May 8, 2019 | Bringing It #15: In Praise of Our Grantees, Partners, and Faculty Leaders

Dear friends,

This week’s Bringing It focuses on the work of a practitioner community, partner organizations, and a leadership network. We are excited to lift up all of their achievements.

Grantee Spotlight: Virginia Commonwealth University

Influenced by a longitudinal Spit for Science study, VCU founded the College Behavioral and Emotional Health Institute (COBE) to promote research, teaching, and programming on behavioral and emotional health and well-being. In 2016, COBE launched the THRIVE Living-Learning Hall, a residential community where students have access to a wide range of wellness events, faculty mentoring, and opportunities for research, and all take a course on the Science of Happiness.

We’re proud to have supported the THRIVE Living-Learning Community and its Science of Happiness course. We share VCU’s vision of an undergraduate experience committed to the whole student and their well-being, and we look forward to enhanced student-faculty engagement as the program continues to evolve.  Bravo!

What Our Partners Are Doing: Interfaith Youth Core

We are delighted to have recently spent the day with our friends at the Interfaith Youth Core (IFYC) headquarters in Chicago. IFYC partners with colleges and universities working to make interfaith cooperation a positive force within American society. Working with students, faculty, staff, administrators, and alumni, IFYC offers grants, develops toolkits, runs campus programming, and organizes institutes. In fact, IFYC will hold its annual Interfaith Leadership Institute from August 2-4 in Chicago. The institute is the largest gathering of students and educators committed to religious pluralism and will offer training tracks, plenary sessions, and unconference and program showcases.

Like BTtoP, IFYC is committed to overcoming racial and civic divisions. A must-watch  PBS newshour special highlights IFYC’s use of interfaith cooperation to bridge racial divides. We hope you will not only watch the video, but join us in honoring and lifting up the good work of IFYC!

Sign-Up for Our Well-Being and Equity Webinar

On June 12th from 2 PM-3PM, we will be hosting a webinar on well-being and equity in partnership with AAC&U. Led by Jo Ellyn Walker and Nicole Brocato, the webinar will explore two questions: What does it mean to place support for student flourishing at the center of the equity agenda? What does it mean to place equity, diversity, and inclusion at the heart of our understanding of student well-being? Students of color, first-generation students, low-income students, and adult working students are the focus of both these questions as the importance of student well-being as an equity imperative has largely been due to their advocacy and activism. For more information and to register for the webinar, please visit here. We hope you can join us!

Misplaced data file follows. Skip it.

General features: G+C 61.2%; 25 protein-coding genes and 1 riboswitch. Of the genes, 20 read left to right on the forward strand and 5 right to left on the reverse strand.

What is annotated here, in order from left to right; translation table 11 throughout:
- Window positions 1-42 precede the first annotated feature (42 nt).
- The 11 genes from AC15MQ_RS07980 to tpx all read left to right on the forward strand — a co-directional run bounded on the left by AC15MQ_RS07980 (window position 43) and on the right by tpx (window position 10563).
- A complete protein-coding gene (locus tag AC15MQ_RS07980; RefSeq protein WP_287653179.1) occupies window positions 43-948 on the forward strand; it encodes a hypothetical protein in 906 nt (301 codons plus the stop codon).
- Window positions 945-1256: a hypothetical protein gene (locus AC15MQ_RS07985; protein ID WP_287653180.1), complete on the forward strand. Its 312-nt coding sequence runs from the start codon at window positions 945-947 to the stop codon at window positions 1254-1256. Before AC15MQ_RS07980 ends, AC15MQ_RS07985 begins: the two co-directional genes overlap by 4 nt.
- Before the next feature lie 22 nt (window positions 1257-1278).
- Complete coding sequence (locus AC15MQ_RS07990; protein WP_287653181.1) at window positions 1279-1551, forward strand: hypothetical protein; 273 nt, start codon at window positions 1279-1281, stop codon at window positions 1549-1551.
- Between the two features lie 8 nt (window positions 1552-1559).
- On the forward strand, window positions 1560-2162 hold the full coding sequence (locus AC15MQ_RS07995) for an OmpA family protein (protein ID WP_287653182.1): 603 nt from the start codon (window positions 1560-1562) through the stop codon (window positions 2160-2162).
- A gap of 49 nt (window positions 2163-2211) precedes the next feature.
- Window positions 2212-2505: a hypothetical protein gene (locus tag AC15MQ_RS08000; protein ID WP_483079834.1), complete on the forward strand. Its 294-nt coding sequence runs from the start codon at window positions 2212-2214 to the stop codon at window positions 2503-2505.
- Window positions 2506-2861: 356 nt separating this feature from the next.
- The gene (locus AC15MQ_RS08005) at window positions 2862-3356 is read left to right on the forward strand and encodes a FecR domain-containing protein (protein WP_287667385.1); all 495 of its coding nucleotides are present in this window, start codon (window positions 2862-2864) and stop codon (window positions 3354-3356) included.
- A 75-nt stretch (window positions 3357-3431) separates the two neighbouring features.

Jonathan Metzl’s Anti-Racist Public Scholarship (Continued)

A couple of issues back, we were glad to give a shout-out to Jonathan Metzl’s important new book, Dying of Whiteness. Jonathan offers a trenchant argument: at a time of racial polarization and rising white identity politics, communities in rural and red-state America are suffering terrible health outcomes from policies that ironically their voters often support.

As you may have seen, Jonathan and Dying of Whiteness have been in the news recently. During a book tour here in Washington, D.C., his talk at the Politics and Prose Bookstore was disrupted by a phalanx of white nationalists spewing supremacist slogans on a bullhorn. Met with boos and jeers by the audience, they left after a few minutes, and Jonathan led a discussion reflecting on the disruption. Here is a Washington Post story covering the event. And here is a terrific op-ed, “It’s Time To Talk About Being White in America,” that Jonathan published in the Post, connecting what happened in Politics and Prose to the very argument his book makes.

We wanted to salute our friend and BTtoP Advisory Board member. His work underscores the public importance of our work as scholars and teachers--and the need to fight for our values, and against racism, in the public square.

And thanks to all of you for the work you do.

Sincerely,

Caitlin, Mercedes, and David